Archive for the ‘Amusing Story’ Category

Pics

30 May, 2009

Here are a few pictures Trevor posted on Facebook. I’ll post more once I take some.


Walking down the main street in the Roma Mahala (Gypsy slum) with (lt-rt) Trevor, Mustafa and me.


(lt-rt) Mustafa, Toby (Trevor’s brother), Tommy. Mustafa and Tommy are fantastic football players and eager students


My class at the church in the mahala.


Trevor and I at the entrance of the mahala

That’s it for pictures I’m going to steal. I’ll post more late

Hitchhiking

13 April, 2009

In response to a request, I am posting a crazy story.

Though I would have never hitchhiked in the US, I’ve done it several times in Bulgaria. It is a way a life for several Bulgarians who live in remote places with little regular, if any, transportation. In fact, the Lonely Planet guide book waives it’s universal rule against hitchhiking to make an exception for Bulgaria! So, as the the title of the post and the introduction suggest, this is an amusing story about hitchhiking.

I was going to Plovdiv, the second largest city about an hour west of Chirpan. I was watching for a bus at the bus stop. It is common practice in Bulgaria for people to come up and offer a ride to people waiting to earn some extra cash for driving to their destination. They usually charge the average bus ticket price. (so…I was a little misleading with the title. I didn’t actually search for a car, it just fell into my lap).

So I’m waiting with a bunch of other people: a few older women with what appears to be a nation-wide edict top have either maroon or electric blue dyed hair, and a super drunk dude wearing camo with a a giant bag of empty yogurt containers. Under normal circumstances, (ie, my life before Peace Corps) this would be an unusual collection of people. However, this is Bulgaria. You become somewhat immune to these situations. Anywho, the dude, Mishu (short for Dimitar), offered me a ride. I accepted since it would get me to Plovdiv faster than the bus.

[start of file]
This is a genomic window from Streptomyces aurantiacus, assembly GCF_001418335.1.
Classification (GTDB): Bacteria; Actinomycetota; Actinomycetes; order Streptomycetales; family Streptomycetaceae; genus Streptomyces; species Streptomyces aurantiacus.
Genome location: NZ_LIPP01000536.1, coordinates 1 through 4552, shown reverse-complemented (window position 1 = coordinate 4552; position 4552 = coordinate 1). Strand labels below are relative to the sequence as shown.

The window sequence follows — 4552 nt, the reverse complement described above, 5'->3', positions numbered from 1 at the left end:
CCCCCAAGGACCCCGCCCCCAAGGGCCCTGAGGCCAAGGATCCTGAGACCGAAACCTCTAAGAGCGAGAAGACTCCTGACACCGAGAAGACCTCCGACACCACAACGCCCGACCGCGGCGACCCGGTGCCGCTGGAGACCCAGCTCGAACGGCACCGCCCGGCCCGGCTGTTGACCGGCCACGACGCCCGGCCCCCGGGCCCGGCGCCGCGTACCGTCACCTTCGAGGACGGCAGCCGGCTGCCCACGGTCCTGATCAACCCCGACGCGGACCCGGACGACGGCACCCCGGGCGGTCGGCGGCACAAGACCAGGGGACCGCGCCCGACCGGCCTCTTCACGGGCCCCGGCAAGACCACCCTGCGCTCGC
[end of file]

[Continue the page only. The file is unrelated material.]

I got into the front seat of the car and the drunk dude got into the car with me. Mishu started to ask me questions, mistaking me for a Bulgarian at first. After it became evident that I was a foreigner, we moved onto my work here and the Bulgarian language. The drunk dude, grabbed that back of my seat to pull himself closer to me. He spoke into my left ear: “Boy…where were you 7 o’clock last night?” “What?” “7 o’clock. Last night. Where were you?” “I was at the Chitalishte (cultural center). Mishu looks at me with a smile and puts his thumb to his mouth like a bottle; the universal gesture for drunk. The dude seats back into his seat.

A short while latter, we reach his village. He struggles to get out of the car. He gets out and reaches back in for his giant bag of used yogurt cups. Mishu and I roll down the windows to get rid of the alcohlic stench. We continue to talk about my work and languages. He starts to speak to me in French. I don’t know a single sentence in French but for some reason, he is convinced I do. We then reach the invevitable topic of the Bulgarian economy. I’ve heard this same woeful story several times about the lack of work, the stagnet wages and the inflating costs. It turns out that Mishu is a barber and offered to give me a hair cut the next time I need one. I already have a hairdresser and I like her a lot so I politely declined. He started to talk about his son, who is a body guard. Now that looks intense but in English, that translates two ways: body guard and security guard. He then offers for me to hire his son as my personal body guard. Why I would need such a service is beyond me, though I’m sure I’d be the only Peace Corps Volunteer in the world with one! I, once again, decline his offer. At this point, we arrive in Plovdiv. I pay him and thank him for the lift. (I have since gotten a ride with him again).